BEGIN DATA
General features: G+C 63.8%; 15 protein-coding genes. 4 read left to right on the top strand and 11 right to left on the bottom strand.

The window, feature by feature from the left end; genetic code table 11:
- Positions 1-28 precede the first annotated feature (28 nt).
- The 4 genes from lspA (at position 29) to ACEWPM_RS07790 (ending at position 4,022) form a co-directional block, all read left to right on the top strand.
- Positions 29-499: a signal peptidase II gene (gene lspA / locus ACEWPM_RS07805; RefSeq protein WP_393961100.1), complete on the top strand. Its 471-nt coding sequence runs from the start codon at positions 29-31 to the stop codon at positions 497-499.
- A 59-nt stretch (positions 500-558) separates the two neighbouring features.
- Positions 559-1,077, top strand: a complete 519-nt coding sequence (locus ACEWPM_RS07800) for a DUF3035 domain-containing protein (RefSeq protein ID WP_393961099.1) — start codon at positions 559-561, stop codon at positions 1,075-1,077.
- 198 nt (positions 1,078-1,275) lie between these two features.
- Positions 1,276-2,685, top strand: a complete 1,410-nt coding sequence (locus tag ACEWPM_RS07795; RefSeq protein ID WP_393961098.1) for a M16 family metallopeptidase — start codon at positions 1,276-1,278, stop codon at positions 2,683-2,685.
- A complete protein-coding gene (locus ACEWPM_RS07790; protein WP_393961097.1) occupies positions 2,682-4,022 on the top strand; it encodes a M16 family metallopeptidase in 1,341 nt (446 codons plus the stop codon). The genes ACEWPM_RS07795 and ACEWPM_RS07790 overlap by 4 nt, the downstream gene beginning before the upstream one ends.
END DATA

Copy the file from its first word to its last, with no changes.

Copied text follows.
General features: G+C 63.8%; 15 protein-coding genes. 4 read left to right on the top strand and 11 right to left on the bottom strand.

The window, feature by feature from the left end; genetic code table 11:
- Positions 1-28 precede the first annotated feature (28 nt).
- The 4 genes from lspA (at position 29) to ACEWPM_RS07790 (ending at position 4,022) form a co-directional block, all read left to right on the top strand.
- Positions 29-499: a signal peptidase II gene (gene lspA / locus ACEWPM_RS07805; RefSeq protein WP_393961100.1), complete on the top strand. Its 471-nt coding sequence runs from the start codon at positions 29-31 to the stop codon at positions 497-499.
- A 59-nt stretch (positions 500-558) separates the two neighbouring features.
- Positions 559-1,077, top strand: a complete 519-nt coding sequence (locus ACEWPM_RS07800) for a DUF3035 domain-containing protein (RefSeq protein ID WP_393961099.1) — start codon at positions 559-561, stop codon at positions 1,075-1,077.
- 198 nt (positions 1,078-1,275) lie between these two features.
- Positions 1,276-2,685, top strand: a complete 1,410-nt coding sequence (locus tag ACEWPM_RS07795; RefSeq protein ID WP_393961098.1) for a M16 family metallopeptidase — start codon at positions 1,276-1,278, stop codon at positions 2,683-2,685.
- A complete protein-coding gene (locus ACEWPM_RS07790; protein WP_393961097.1) occupies positions 2,682-4,022 on the top strand; it encodes a M16 family metallopeptidase in 1,341 nt (446 codons plus the stop codon). The genes ACEWPM_RS07795 and ACEWPM_RS07790 overlap by 4 nt, the downstream gene beginning before the upstream one ends.